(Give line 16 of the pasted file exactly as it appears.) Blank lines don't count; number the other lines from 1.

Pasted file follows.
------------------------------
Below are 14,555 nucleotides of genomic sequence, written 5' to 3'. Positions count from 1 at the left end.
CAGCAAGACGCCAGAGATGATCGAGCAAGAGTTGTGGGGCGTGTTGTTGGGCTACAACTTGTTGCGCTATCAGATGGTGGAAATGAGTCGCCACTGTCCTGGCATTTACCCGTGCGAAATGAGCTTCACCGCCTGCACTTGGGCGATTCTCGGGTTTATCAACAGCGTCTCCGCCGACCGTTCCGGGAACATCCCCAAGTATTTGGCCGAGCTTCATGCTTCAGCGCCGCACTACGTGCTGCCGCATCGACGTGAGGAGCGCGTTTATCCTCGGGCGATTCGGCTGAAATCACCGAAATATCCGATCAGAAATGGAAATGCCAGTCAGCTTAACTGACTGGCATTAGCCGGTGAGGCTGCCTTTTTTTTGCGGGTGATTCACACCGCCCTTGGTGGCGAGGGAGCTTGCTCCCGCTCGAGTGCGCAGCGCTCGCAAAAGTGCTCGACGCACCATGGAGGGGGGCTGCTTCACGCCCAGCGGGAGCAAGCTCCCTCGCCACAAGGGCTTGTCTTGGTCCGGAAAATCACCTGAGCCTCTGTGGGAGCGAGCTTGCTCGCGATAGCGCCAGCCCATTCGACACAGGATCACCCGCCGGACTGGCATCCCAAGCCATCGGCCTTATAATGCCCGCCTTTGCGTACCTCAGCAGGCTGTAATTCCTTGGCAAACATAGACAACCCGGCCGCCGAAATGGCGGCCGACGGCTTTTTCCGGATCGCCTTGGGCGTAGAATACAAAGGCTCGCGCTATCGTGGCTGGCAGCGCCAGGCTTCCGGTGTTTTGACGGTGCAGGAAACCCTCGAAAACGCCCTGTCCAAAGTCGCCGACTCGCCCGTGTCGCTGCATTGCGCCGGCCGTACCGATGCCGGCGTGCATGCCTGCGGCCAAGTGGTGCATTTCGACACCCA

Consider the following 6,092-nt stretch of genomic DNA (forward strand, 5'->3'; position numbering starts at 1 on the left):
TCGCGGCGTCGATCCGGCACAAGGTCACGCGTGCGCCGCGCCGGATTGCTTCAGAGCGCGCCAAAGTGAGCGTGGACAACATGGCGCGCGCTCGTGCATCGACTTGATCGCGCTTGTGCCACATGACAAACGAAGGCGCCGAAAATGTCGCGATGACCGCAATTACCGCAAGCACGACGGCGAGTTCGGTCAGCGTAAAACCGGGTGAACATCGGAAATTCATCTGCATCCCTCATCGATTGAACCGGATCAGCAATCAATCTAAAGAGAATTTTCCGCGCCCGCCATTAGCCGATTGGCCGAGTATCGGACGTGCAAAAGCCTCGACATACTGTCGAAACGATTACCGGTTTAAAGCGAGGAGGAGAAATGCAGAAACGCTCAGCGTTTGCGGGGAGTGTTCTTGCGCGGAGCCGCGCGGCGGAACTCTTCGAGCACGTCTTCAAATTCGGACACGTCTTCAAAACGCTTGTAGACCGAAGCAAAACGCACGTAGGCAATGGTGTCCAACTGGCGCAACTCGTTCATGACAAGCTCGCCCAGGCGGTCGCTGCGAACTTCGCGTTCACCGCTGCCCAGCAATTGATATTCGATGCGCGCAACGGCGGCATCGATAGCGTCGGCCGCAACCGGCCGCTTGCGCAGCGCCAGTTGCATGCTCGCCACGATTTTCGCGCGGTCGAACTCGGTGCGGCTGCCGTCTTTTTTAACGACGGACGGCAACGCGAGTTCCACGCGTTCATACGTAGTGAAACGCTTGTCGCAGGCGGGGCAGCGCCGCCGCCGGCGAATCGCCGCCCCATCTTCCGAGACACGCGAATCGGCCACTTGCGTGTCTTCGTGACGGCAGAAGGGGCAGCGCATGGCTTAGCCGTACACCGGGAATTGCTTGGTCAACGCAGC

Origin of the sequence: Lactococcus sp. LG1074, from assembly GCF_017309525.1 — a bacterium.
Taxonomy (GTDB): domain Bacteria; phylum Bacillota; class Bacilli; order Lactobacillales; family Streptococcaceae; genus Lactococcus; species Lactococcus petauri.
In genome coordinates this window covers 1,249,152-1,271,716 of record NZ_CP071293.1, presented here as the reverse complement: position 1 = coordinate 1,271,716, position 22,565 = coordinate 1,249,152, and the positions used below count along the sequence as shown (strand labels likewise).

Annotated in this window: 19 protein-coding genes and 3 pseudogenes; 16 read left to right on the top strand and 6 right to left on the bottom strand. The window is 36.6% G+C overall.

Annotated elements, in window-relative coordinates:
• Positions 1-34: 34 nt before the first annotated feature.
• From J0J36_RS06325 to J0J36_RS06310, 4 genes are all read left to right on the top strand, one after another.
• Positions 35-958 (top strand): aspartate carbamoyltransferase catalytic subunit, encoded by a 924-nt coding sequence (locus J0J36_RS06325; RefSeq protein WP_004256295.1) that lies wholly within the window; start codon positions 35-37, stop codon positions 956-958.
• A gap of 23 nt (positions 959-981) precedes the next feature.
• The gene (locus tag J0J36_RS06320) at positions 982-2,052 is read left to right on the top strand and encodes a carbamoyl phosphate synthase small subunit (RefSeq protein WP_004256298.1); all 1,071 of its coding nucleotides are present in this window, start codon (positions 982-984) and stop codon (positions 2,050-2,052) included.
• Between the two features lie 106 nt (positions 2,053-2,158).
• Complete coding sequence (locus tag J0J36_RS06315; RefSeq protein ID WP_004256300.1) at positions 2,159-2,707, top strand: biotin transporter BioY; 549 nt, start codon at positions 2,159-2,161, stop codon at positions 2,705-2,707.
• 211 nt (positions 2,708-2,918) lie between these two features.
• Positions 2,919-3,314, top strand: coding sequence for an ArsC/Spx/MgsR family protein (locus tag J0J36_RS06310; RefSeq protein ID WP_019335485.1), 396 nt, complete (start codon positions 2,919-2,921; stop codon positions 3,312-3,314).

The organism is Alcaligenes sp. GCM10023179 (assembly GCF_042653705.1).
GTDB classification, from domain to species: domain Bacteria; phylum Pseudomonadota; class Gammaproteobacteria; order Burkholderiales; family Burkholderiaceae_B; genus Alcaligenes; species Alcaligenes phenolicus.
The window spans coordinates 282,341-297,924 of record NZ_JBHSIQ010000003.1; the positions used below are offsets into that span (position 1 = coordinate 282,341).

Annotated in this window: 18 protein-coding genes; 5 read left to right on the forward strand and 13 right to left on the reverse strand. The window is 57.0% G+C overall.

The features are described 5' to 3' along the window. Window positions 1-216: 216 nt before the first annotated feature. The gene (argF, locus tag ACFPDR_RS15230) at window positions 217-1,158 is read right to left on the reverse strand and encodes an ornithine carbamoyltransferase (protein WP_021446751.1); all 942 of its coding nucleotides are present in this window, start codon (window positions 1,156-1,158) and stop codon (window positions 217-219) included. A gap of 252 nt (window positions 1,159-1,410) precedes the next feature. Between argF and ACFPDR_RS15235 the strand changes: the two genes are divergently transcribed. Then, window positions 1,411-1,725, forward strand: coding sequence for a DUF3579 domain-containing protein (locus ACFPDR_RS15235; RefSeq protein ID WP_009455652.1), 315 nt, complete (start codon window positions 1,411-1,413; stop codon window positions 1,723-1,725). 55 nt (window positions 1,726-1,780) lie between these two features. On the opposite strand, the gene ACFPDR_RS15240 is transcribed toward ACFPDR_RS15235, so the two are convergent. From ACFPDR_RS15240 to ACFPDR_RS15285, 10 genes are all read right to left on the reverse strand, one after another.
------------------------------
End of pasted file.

• Complete coding sequence (locus tag J0J36_RS06315; RefSeq protein ID WP_004256300.1) at positions 2,159-2,707, top strand: biotin transporter BioY; 549 nt, start codon at positions 2,159-2,161, stop codon at positions 2,705-2,707.